Discover the cosmos! Each day a different image or photograph of our fascinating universe is featured, along with a brief explanation written by a professional astronomer.
2006 February 4
Explanation: A nearly full Moon and planet Earth's shadow set together in this scene captured on January 13th from snowy Mt. Jelm, home of the Wyoming Infrared Observatory. For early morning risers (and late to bed astronomers), shadow set in the western sky is a daily apparition whose subtle beauty is often overlooked in favor of the more colorful eastern horizon. Extending through the dense atmosphere, Earth's setting shadow is seen in this picture as a dark blue band along the distant horizon, bounded above by a pinkish glow or antitwilight arch. Known as the Belt of Venus, the arch's lovely color is due to backscattering of reddened light from the rising Sun. The setting Moon's light is also reddened by the long sight-line through the atmosphere.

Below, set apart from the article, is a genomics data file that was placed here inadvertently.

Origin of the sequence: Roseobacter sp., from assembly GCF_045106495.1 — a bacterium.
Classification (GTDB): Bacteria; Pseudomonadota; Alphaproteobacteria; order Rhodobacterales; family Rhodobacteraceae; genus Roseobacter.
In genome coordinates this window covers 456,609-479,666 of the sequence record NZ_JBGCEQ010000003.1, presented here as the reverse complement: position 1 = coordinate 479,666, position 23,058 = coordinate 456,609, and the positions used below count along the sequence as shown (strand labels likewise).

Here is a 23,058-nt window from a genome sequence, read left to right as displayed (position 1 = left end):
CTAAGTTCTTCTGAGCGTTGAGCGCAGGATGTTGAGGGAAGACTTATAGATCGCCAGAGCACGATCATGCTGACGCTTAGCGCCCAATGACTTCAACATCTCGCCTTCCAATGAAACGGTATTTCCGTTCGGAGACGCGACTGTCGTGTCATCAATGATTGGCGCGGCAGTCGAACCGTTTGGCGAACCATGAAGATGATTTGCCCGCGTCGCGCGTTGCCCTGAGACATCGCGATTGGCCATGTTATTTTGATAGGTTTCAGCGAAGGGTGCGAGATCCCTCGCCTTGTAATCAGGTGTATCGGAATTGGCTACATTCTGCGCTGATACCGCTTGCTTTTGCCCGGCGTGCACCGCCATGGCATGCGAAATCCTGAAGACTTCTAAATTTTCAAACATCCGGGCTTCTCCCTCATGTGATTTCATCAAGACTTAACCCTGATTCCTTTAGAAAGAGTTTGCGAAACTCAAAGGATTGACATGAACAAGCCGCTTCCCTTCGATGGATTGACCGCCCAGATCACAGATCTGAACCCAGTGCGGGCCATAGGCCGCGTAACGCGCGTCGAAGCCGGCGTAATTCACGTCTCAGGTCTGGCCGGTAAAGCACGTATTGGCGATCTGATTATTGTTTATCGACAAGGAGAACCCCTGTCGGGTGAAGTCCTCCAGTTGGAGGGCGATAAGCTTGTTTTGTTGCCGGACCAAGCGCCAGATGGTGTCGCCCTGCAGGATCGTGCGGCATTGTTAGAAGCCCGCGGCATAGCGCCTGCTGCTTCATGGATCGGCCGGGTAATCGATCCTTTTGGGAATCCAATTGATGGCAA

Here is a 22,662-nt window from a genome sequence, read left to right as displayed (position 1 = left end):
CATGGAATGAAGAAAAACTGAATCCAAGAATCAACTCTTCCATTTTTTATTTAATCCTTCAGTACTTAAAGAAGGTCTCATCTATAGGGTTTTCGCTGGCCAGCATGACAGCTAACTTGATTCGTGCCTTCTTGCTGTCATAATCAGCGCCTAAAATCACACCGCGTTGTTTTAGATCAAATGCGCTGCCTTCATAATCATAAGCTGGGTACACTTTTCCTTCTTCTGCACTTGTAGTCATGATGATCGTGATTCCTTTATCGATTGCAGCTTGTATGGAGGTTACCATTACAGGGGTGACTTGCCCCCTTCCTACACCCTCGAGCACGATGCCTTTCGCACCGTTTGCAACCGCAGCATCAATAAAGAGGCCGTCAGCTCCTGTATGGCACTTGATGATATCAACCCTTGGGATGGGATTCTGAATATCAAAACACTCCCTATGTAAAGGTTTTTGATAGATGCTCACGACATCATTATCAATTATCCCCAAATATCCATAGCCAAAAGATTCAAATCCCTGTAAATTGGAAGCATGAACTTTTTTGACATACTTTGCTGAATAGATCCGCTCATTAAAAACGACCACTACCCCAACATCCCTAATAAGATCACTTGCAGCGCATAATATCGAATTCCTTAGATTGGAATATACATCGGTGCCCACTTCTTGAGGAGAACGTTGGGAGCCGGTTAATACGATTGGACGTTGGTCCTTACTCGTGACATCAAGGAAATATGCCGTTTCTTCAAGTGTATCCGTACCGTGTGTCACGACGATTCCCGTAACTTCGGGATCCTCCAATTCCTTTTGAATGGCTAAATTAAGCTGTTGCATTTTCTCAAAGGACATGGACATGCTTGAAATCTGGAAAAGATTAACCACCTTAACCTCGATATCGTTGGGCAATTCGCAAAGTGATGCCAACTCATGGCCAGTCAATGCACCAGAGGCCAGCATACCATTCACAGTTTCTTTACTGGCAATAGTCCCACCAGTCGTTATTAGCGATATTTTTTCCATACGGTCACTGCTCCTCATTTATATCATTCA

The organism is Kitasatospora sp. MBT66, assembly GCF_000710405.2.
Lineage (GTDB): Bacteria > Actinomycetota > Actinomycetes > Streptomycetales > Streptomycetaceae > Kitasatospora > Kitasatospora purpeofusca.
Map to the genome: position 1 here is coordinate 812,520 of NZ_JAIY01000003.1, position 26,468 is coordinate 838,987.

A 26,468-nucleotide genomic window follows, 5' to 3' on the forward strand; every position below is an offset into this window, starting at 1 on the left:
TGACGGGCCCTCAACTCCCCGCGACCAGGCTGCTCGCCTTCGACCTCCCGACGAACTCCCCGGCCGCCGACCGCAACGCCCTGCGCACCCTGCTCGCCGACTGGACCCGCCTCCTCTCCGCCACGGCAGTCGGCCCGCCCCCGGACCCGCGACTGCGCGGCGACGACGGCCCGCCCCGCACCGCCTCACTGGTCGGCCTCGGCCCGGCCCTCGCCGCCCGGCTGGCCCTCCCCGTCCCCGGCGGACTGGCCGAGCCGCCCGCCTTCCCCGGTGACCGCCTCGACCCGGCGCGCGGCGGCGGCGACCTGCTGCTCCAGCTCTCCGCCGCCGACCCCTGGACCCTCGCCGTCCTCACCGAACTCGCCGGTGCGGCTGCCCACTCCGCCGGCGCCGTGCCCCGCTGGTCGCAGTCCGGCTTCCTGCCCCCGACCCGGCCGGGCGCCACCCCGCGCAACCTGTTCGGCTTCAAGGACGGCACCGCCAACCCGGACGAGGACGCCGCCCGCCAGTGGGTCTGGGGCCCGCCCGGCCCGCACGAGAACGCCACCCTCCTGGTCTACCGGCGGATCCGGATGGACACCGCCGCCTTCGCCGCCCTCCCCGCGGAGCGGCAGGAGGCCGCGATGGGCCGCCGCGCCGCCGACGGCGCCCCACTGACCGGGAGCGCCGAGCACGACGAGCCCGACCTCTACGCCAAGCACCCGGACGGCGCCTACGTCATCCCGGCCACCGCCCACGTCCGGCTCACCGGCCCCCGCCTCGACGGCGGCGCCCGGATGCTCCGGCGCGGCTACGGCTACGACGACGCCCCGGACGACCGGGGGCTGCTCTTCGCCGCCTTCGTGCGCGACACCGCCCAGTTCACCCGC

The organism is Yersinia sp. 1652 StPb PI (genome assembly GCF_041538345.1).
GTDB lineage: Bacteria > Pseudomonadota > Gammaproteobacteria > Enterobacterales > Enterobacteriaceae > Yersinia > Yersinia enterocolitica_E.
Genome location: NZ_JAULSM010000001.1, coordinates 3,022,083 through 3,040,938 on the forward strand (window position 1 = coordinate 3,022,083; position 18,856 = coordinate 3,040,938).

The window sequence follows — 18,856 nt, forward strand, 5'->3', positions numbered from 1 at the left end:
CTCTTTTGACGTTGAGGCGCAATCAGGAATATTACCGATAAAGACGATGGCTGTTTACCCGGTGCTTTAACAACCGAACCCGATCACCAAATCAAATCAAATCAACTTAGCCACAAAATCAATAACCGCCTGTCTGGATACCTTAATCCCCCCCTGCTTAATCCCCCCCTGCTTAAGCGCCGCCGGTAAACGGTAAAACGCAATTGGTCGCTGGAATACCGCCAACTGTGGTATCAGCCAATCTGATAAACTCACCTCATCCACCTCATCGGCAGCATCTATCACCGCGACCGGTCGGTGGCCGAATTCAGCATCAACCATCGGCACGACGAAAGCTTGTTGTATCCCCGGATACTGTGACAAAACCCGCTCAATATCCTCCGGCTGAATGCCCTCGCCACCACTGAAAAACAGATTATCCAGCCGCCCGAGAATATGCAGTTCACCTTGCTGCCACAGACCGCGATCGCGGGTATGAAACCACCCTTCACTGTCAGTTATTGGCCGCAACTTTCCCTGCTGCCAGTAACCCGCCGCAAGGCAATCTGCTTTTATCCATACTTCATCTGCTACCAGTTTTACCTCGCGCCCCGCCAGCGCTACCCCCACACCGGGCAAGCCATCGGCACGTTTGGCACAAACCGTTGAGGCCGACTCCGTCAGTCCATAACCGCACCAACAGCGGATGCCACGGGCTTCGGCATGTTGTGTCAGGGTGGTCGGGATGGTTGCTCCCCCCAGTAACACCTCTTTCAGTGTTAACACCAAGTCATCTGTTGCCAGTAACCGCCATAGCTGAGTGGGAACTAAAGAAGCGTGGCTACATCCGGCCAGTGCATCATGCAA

Authors & editors:
NASA Web Site Statements, Warnings, and Disclaimers
NASA Official: Jay Norris. Specific rights apply.
A service of: EUD at NASA / GSFC
& Michigan Tech. U.